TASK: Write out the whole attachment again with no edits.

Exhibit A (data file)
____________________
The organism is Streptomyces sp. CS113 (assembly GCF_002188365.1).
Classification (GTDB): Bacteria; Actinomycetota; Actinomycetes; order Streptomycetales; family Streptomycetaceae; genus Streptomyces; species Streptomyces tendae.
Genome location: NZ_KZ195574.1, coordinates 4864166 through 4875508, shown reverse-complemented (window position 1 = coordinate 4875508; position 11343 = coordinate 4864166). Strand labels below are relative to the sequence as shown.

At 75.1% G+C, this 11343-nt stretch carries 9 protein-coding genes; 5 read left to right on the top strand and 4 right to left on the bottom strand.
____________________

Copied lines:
The organism is Streptomyces sp. CS113 (assembly GCF_002188365.1).
Classification (GTDB): Bacteria; Actinomycetota; Actinomycetes; order Streptomycetales; family Streptomycetaceae; genus Streptomyces; species Streptomyces tendae.
Genome location: NZ_KZ195574.1, coordinates 4864166 through 4875508, shown reverse-complemented (window position 1 = coordinate 4875508; position 11343 = coordinate 4864166). Strand labels below are relative to the sequence as shown.

At 75.1% G+C, this 11343-nt stretch carries 9 protein-coding genes; 5 read left to right on the top strand and 4 right to left on the bottom strand.